Background: There is no reliable endoscopic method to selectively resect deeper layers of the gut wall or to access the peritoneal cavity and prevent peritoneal soiling. Objectives: To determine the technical feasibility and safety of submucosal endoscopy with mucosal flap (SEMF) in accessing the peritoneal cavity through a large full-thickness gastric-muscle-wall resection. Design: Ex vivo feasibility exploration and survival animal study. Settings: Ex vivo samples were obtained from fresh harvested organs. In vivo procedures were conducted with the pigs under standard general anesthesia. Interventions: High-pressure carbon dioxide (CO2) injection and balloon dissection created a large submucosal working space for insertion of a cap-fitted endoscope. By using the EMR cap, a full-thickness resection of the muscularis propria was performed. This full-thickness defect was sealed with the overlying mucosal flap and the use of hemoclips or tissue anchors. Results: By using the SEMF technique in the ex vivo experiment, the gastric wall was successfully traversed in each stomach after submucosal dissection and full-thickness resection of the musclaris. Similarly, by using the SEMF technique in the in vivo procedures, the peritoneal cavity was successfully accessed and the defect was completely sealed by using the mucosal flap. All animals survived 1 week after the procedure. Ulceration was noted in 3 pigs, and a small bowel injury was noted in 1 pig. Leak testing was negative in all stomachs. Conclusions: By using the SEMF technique, submucosal space endoscopy and deep-layer gastric-wall resection were successfully performed. Furthermore, the mucosa overlying the dissected submucosal space served as a safe flap valve, preventing peritoneal leakage.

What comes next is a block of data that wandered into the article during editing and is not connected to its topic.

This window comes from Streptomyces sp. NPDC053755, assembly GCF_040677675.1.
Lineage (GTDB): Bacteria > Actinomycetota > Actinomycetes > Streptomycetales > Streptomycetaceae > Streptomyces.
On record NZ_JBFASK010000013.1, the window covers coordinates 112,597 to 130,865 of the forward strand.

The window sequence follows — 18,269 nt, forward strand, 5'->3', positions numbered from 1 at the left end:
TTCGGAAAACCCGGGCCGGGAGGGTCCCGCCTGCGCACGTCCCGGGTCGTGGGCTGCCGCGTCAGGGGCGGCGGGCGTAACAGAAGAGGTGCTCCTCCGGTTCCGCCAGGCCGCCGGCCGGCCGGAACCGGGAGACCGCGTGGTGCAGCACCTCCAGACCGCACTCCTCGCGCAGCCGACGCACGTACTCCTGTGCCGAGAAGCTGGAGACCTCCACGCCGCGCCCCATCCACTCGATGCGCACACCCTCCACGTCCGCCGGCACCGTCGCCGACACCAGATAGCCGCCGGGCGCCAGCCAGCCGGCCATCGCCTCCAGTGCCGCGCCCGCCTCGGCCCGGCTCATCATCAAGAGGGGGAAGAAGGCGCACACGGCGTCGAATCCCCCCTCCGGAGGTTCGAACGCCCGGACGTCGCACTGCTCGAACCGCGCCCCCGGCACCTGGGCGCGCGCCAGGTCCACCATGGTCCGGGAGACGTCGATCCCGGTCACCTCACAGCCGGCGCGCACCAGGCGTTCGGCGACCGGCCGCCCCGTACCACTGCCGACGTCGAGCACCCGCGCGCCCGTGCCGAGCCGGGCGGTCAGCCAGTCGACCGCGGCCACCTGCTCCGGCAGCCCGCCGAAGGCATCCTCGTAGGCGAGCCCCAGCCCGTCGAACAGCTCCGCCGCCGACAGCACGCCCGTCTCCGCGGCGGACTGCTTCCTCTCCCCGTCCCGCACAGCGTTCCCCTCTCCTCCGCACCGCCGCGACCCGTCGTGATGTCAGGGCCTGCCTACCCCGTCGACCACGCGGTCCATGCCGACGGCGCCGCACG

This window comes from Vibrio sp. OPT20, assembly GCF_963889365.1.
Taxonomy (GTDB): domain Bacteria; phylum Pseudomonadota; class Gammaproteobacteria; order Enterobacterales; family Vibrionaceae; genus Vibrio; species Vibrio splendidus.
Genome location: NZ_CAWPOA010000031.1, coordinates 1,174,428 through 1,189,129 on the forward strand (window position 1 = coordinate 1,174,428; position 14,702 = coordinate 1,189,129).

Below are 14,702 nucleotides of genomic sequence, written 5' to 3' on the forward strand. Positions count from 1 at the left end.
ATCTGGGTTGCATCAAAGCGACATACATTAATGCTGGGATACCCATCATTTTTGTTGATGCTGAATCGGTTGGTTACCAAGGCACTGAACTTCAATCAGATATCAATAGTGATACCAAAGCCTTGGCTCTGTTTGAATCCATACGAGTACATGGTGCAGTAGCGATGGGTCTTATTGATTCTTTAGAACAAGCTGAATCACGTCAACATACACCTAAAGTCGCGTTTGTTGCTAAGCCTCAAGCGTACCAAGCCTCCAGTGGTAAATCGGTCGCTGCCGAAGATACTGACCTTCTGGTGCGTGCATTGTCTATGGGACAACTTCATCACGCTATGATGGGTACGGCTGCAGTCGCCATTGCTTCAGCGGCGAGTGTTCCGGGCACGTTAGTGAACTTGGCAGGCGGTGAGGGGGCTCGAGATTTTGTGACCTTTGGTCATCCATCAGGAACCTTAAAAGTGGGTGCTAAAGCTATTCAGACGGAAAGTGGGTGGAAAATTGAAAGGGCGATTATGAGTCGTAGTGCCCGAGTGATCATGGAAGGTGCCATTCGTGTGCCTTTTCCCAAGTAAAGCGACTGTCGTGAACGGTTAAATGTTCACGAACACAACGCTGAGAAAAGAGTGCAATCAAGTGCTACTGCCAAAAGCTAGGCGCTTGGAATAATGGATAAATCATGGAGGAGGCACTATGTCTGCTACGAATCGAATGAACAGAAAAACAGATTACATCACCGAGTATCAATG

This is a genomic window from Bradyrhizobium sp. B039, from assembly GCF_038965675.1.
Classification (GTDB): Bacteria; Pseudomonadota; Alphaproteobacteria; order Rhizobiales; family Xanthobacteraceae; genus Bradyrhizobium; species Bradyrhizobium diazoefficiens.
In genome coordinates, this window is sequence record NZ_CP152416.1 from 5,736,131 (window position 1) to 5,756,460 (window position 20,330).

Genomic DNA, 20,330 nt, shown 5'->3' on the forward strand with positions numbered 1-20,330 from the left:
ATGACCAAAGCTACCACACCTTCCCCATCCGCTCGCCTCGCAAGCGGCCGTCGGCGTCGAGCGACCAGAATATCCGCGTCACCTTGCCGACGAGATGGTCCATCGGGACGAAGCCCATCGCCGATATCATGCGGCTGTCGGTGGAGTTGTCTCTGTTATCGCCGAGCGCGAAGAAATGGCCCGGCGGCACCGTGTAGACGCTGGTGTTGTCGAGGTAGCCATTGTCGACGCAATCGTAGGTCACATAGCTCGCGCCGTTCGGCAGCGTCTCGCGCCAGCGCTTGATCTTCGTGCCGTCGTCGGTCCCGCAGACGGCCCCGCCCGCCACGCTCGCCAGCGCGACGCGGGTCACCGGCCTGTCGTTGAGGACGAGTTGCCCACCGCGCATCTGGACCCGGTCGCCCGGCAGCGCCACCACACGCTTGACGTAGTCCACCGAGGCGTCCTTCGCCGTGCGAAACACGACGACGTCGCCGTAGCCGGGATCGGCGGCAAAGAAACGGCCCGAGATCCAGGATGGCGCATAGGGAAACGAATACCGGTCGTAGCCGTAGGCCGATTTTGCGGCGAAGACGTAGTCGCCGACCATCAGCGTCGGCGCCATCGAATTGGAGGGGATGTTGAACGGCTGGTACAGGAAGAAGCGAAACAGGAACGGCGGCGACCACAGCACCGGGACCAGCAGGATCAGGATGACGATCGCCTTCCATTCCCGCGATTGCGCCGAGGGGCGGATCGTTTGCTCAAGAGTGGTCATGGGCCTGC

ASJC Scopus subject areas
- Radiology Nuclear Medicine and imaging